Page [6]  view page image

it is expected they will receive instructions to examine on their return the Canal route also the other routes through [added: our] State for this national road. in which event they will inform me and yourself as soon as in their power. I shall be in readiness to meet them [unclear: at ] any point they may designate or that may [added: be] requird and do any thing to effect this object so important to our state But I am still impressd [impressed] with the belief that for great national purpose this road ought to be directed to the Mississippi about the middle of our Western [unclear: boundary ] with a view to its extension in [unclear: fe ] [gap] when at the same [added: time] much greater [unclear: being ][gap] would result to our state. which [gap] endeavour to communicate to you [gap] fully verbally when I shall have the [unclear: pleasure ] of seeing you also the views by which I have been governd [governed] in relation to the place on which the Genl Govt [Government] are now advancing towards the making this road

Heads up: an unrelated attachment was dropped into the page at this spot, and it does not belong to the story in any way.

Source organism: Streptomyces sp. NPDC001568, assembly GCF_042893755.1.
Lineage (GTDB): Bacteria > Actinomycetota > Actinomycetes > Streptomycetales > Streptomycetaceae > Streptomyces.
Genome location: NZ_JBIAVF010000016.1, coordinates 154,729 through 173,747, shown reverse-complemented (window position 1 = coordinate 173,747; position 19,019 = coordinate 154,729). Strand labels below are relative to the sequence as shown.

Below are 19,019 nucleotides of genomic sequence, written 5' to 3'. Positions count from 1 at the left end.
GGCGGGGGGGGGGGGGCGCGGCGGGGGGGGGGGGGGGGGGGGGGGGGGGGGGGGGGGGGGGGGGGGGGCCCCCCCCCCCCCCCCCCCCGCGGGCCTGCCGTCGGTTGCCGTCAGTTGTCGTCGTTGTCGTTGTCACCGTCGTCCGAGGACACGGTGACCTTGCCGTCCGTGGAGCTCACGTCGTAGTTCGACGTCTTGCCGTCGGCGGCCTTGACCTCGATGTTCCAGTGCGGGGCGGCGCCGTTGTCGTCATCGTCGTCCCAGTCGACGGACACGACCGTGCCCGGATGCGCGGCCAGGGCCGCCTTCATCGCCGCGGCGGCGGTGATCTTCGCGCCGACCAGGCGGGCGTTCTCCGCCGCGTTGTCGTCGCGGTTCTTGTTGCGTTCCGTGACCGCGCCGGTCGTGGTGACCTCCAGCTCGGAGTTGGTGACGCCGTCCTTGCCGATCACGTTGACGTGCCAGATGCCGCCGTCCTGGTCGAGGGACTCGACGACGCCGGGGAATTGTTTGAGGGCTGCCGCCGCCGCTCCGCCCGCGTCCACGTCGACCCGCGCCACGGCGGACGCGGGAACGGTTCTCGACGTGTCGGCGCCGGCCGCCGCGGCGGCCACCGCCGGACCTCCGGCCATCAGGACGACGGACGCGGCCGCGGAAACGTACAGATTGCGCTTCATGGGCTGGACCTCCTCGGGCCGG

respectfully your obt servt [obedient servant]
Newton Cannon
His Excellency Wm Carroll

A product of DLPS
To comment or inquire about content, contact UTK Special Collections
To report errors, contact UTK Special Collections